The Buffalo arose from a 1962 United States Army requirement for a STOL transport capable of carrying the same payload as the CH-47A Chinook helicopter. de Havilland Canada based its design to meet the requirement on an enlarged version of its DHC-4 Caribou, already in large-scale service with the United States Army, to be powered by General Electric T64 turboprops rather than the Pratt & Whitney R-2000 piston engines of the Caribou. (It had already flown a T-64 powered Caribou on 22 September 1961).
An Egyptian Air Force DHC-5D
De Havilland's design, the DHC-5 Buffalo, was chosen as the winner of the United States Army competition in early 1963, with four DHC-5s, designated YAC-2 (later CV-7A and subsequently C-8A) ordered. The first of these aircraft made its maiden flight on on 9 April 1964. All four aircraft were delivered in 1965, the Buffalo carrying nearly twice the payload as the Caribou while having better STOL performance. No further US orders followed, however, as at the start of 1967, inter-service politics lead to large fixed-wing transports being transferred to the United States Air Force, who considered themselves adequately equipped with the Fairchild Aircraft C-123 Provider.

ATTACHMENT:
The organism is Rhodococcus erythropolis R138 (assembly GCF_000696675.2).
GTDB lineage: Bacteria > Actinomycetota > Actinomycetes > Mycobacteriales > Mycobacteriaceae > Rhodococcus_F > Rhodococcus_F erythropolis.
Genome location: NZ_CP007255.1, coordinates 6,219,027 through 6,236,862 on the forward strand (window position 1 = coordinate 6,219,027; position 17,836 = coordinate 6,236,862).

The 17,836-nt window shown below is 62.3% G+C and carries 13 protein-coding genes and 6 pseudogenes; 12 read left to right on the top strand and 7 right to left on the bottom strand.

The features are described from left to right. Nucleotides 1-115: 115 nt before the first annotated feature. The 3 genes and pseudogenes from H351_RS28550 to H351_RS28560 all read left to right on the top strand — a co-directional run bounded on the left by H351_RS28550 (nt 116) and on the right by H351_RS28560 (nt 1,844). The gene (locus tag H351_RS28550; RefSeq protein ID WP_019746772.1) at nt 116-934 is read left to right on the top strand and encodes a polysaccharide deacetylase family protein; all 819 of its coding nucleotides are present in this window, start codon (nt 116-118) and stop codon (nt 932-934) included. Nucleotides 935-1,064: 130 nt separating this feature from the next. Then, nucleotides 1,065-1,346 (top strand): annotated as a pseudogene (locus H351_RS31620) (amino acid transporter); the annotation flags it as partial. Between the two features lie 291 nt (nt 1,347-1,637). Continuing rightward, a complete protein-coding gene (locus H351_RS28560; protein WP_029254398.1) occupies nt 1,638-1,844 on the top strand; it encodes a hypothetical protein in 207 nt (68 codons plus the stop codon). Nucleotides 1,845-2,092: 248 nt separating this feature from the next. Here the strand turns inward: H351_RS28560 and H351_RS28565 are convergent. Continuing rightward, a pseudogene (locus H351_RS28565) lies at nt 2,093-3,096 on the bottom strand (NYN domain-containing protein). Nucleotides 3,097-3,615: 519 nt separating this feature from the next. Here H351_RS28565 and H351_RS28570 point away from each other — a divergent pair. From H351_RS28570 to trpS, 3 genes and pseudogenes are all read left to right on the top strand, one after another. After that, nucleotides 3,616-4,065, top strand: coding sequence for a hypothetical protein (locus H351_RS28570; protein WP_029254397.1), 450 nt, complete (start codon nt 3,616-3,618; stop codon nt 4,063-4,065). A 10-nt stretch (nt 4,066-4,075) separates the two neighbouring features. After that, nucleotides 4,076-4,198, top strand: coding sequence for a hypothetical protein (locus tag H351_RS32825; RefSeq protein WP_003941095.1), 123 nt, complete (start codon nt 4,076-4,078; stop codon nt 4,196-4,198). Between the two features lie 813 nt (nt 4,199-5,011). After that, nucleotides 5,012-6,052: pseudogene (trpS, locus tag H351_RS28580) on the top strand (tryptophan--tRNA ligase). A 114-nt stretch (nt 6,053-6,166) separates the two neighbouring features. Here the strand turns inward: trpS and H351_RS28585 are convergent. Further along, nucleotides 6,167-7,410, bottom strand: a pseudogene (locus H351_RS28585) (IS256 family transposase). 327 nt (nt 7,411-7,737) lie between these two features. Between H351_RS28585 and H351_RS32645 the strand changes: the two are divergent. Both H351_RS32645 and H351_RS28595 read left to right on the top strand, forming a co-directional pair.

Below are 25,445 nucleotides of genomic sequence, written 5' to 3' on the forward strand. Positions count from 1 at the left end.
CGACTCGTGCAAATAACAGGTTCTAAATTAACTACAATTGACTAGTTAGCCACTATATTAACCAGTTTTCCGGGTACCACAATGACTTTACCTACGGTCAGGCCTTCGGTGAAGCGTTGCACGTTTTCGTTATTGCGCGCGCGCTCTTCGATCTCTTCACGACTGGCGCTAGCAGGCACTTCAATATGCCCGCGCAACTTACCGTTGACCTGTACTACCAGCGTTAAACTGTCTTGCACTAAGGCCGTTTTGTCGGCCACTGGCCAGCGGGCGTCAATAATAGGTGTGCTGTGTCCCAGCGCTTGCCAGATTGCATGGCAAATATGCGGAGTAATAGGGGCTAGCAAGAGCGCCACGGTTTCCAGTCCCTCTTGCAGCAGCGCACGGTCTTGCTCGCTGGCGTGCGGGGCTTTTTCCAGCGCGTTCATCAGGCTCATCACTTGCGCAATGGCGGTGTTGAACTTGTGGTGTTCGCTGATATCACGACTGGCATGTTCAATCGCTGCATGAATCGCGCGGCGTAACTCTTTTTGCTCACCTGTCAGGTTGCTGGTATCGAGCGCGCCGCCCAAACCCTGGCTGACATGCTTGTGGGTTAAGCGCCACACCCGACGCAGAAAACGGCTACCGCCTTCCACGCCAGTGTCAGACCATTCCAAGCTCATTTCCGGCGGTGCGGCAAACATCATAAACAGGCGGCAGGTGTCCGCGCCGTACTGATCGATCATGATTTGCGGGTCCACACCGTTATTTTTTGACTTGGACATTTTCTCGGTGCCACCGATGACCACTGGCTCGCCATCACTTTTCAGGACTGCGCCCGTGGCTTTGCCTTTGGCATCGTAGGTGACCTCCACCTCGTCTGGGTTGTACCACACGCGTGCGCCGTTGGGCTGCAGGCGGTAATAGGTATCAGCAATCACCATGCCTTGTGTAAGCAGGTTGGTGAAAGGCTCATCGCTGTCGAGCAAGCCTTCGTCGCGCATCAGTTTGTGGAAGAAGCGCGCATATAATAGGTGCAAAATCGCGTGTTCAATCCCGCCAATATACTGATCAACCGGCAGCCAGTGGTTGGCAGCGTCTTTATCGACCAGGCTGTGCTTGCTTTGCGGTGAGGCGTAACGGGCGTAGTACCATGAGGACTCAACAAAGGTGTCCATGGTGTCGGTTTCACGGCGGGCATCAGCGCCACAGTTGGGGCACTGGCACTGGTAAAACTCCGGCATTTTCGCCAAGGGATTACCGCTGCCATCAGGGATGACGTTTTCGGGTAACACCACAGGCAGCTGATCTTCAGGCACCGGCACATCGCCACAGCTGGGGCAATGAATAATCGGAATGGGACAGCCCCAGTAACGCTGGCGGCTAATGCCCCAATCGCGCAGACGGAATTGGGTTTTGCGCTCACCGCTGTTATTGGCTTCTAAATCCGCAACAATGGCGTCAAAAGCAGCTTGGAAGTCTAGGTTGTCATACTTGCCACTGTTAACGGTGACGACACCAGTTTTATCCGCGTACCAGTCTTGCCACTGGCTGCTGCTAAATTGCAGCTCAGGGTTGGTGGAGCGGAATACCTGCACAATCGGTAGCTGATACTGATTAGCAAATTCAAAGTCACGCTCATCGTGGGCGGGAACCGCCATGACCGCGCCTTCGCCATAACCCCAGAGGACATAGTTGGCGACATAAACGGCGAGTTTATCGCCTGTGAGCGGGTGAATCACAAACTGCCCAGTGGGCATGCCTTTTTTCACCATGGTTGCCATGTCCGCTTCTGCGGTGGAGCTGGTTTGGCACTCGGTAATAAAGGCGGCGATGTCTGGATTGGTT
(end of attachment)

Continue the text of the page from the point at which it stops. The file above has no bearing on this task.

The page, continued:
Company data claims a takeoff distance over a 50 ft (15 m) obstacle of 1,210 ft (369 m) at 41,000 lb (18,597 kg) and a landing distance of over a 50 ft (15 m) obstacle of 980 ft (299 m) at 39,100 lb (17,735 kg) for the DHC-5A model.